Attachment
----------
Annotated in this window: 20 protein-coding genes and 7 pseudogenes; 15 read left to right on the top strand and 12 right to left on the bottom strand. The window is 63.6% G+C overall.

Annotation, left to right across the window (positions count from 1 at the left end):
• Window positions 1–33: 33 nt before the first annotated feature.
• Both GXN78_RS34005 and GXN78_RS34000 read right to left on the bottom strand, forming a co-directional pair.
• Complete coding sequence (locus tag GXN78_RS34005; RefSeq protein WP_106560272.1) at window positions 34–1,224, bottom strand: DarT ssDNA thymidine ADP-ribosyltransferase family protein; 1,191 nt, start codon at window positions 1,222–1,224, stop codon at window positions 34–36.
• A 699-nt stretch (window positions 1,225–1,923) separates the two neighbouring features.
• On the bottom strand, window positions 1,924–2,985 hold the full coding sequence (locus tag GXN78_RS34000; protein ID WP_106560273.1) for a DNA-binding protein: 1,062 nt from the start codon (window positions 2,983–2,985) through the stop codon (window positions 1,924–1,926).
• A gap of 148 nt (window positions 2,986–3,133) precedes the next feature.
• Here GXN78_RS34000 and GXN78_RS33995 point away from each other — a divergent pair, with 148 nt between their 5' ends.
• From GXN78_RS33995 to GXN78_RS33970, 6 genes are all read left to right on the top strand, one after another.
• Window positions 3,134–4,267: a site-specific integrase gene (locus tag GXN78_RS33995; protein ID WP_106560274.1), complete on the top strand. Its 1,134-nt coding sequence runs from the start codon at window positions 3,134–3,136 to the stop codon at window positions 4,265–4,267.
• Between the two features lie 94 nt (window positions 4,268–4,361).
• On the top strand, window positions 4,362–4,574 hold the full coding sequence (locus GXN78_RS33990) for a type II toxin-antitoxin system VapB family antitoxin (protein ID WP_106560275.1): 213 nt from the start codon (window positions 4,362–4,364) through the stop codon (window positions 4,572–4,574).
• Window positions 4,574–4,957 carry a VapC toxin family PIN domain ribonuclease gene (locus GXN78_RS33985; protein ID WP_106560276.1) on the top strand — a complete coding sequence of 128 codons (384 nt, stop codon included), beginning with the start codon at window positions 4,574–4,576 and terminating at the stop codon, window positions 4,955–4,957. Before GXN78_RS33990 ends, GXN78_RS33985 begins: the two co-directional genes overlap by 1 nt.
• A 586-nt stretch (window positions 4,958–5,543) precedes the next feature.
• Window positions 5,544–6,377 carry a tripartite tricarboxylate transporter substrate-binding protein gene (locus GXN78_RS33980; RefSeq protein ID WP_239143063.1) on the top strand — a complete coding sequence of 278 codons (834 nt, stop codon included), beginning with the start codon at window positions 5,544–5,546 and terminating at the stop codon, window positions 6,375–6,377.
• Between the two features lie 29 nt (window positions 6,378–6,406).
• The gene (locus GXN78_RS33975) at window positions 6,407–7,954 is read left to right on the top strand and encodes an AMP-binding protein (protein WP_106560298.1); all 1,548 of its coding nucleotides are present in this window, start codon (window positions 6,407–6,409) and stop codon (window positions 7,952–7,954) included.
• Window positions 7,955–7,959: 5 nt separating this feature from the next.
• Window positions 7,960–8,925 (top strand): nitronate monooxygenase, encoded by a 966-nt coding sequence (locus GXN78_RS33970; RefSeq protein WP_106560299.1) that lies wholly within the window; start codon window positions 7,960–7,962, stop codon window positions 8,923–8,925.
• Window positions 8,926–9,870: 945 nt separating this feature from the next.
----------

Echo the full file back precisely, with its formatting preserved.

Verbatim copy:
Annotated in this window: 20 protein-coding genes and 7 pseudogenes; 15 read left to right on the top strand and 12 right to left on the bottom strand. The window is 63.6% G+C overall.

Annotation, left to right across the window (positions count from 1 at the left end):
• Window positions 1–33: 33 nt before the first annotated feature.
• Both GXN78_RS34005 and GXN78_RS34000 read right to left on the bottom strand, forming a co-directional pair.
• Complete coding sequence (locus tag GXN78_RS34005; RefSeq protein WP_106560272.1) at window positions 34–1,224, bottom strand: DarT ssDNA thymidine ADP-ribosyltransferase family protein; 1,191 nt, start codon at window positions 1,222–1,224, stop codon at window positions 34–36.
• A 699-nt stretch (window positions 1,225–1,923) separates the two neighbouring features.
• On the bottom strand, window positions 1,924–2,985 hold the full coding sequence (locus tag GXN78_RS34000; protein ID WP_106560273.1) for a DNA-binding protein: 1,062 nt from the start codon (window positions 2,983–2,985) through the stop codon (window positions 1,924–1,926).
• A gap of 148 nt (window positions 2,986–3,133) precedes the next feature.
• Here GXN78_RS34000 and GXN78_RS33995 point away from each other — a divergent pair, with 148 nt between their 5' ends.
• From GXN78_RS33995 to GXN78_RS33970, 6 genes are all read left to right on the top strand, one after another.
• Window positions 3,134–4,267: a site-specific integrase gene (locus tag GXN78_RS33995; protein ID WP_106560274.1), complete on the top strand. Its 1,134-nt coding sequence runs from the start codon at window positions 3,134–3,136 to the stop codon at window positions 4,265–4,267.
• Between the two features lie 94 nt (window positions 4,268–4,361).
• On the top strand, window positions 4,362–4,574 hold the full coding sequence (locus GXN78_RS33990) for a type II toxin-antitoxin system VapB family antitoxin (protein ID WP_106560275.1): 213 nt from the start codon (window positions 4,362–4,364) through the stop codon (window positions 4,572–4,574).
• Window positions 4,574–4,957 carry a VapC toxin family PIN domain ribonuclease gene (locus GXN78_RS33985; protein ID WP_106560276.1) on the top strand — a complete coding sequence of 128 codons (384 nt, stop codon included), beginning with the start codon at window positions 4,574–4,576 and terminating at the stop codon, window positions 4,955–4,957. Before GXN78_RS33990 ends, GXN78_RS33985 begins: the two co-directional genes overlap by 1 nt.
• A 586-nt stretch (window positions 4,958–5,543) precedes the next feature.
• Window positions 5,544–6,377 carry a tripartite tricarboxylate transporter substrate-binding protein gene (locus GXN78_RS33980; RefSeq protein ID WP_239143063.1) on the top strand — a complete coding sequence of 278 codons (834 nt, stop codon included), beginning with the start codon at window positions 5,544–5,546 and terminating at the stop codon, window positions 6,375–6,377.
• Between the two features lie 29 nt (window positions 6,378–6,406).
• The gene (locus GXN78_RS33975) at window positions 6,407–7,954 is read left to right on the top strand and encodes an AMP-binding protein (protein WP_106560298.1); all 1,548 of its coding nucleotides are present in this window, start codon (window positions 6,407–6,409) and stop codon (window positions 7,952–7,954) included.
• Window positions 7,955–7,959: 5 nt separating this feature from the next.
• Window positions 7,960–8,925 (top strand): nitronate monooxygenase, encoded by a 966-nt coding sequence (locus GXN78_RS33970; RefSeq protein WP_106560299.1) that lies wholly within the window; start codon window positions 7,960–7,962, stop codon window positions 8,923–8,925.
• Window positions 8,926–9,870: 945 nt separating this feature from the next.